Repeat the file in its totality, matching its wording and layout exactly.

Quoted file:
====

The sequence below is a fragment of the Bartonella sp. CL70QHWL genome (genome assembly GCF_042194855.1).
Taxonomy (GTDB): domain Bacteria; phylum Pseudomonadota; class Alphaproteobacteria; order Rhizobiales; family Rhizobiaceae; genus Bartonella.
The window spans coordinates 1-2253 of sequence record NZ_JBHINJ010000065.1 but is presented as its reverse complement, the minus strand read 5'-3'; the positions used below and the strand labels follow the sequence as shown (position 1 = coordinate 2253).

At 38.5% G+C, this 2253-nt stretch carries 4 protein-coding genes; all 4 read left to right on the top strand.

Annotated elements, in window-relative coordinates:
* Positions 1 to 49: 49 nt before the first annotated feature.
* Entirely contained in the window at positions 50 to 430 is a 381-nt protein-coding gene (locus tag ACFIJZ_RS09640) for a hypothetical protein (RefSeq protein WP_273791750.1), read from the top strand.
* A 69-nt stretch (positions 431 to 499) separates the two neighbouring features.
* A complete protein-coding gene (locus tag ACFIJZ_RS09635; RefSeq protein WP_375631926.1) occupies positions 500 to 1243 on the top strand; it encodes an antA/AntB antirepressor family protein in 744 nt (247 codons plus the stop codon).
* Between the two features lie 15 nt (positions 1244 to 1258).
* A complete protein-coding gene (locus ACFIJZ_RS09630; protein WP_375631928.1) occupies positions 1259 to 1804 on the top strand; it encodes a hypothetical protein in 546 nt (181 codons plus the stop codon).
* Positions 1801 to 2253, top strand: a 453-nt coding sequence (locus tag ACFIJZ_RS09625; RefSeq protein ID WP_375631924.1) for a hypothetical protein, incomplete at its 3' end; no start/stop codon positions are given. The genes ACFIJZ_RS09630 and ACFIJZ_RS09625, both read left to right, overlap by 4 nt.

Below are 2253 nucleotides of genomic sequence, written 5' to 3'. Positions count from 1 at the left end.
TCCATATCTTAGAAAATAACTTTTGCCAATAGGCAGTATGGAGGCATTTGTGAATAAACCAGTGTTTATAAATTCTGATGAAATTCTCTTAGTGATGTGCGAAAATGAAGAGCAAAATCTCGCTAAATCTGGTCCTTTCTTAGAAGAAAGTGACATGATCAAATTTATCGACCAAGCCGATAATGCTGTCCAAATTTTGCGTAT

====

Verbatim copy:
The sequence below is a fragment of the Bartonella sp. CL70QHWL genome (genome assembly GCF_042194855.1).
Taxonomy (GTDB): domain Bacteria; phylum Pseudomonadota; class Alphaproteobacteria; order Rhizobiales; family Rhizobiaceae; genus Bartonella.
The window spans coordinates 1-2253 of sequence record NZ_JBHINJ010000065.1 but is presented as its reverse complement, the minus strand read 5'-3'; the positions used below and the strand labels follow the sequence as shown (position 1 = coordinate 2253).

At 38.5% G+C, this 2253-nt stretch carries 4 protein-coding genes; all 4 read left to right on the top strand.

Annotated elements, in window-relative coordinates:
* Positions 1 to 49: 49 nt before the first annotated feature.
* Entirely contained in the window at positions 50 to 430 is a 381-nt protein-coding gene (locus tag ACFIJZ_RS09640) for a hypothetical protein (RefSeq protein WP_273791750.1), read from the top strand.
* A 69-nt stretch (positions 431 to 499) separates the two neighbouring features.
* A complete protein-coding gene (locus tag ACFIJZ_RS09635; RefSeq protein WP_375631926.1) occupies positions 500 to 1243 on the top strand; it encodes an antA/AntB antirepressor family protein in 744 nt (247 codons plus the stop codon).
* Between the two features lie 15 nt (positions 1244 to 1258).
* A complete protein-coding gene (locus ACFIJZ_RS09630; protein WP_375631928.1) occupies positions 1259 to 1804 on the top strand; it encodes a hypothetical protein in 546 nt (181 codons plus the stop codon).
* Positions 1801 to 2253, top strand: a 453-nt coding sequence (locus tag ACFIJZ_RS09625; RefSeq protein ID WP_375631924.1) for a hypothetical protein, incomplete at its 3' end; no start/stop codon positions are given. The genes ACFIJZ_RS09630 and ACFIJZ_RS09625, both read left to right, overlap by 4 nt.

Below are 2253 nucleotides of genomic sequence, written 5' to 3'. Positions count from 1 at the left end.
TCCATATCTTAGAAAATAACTTTTGCCAATAGGCAGTATGGAGGCATTTGTGAATAAACCAGTGTTTATAAATTCTGATGAAATTCTCTTAGTGATGTGCGAAAATGAAGAGCAAAATCTCGCTAAATCTGGTCCTTTCTTAGAAGAAAGTGACATGATCAAATTTATCGACCAAGCCGATAATGCTGTCCAAATTTTGCGTAT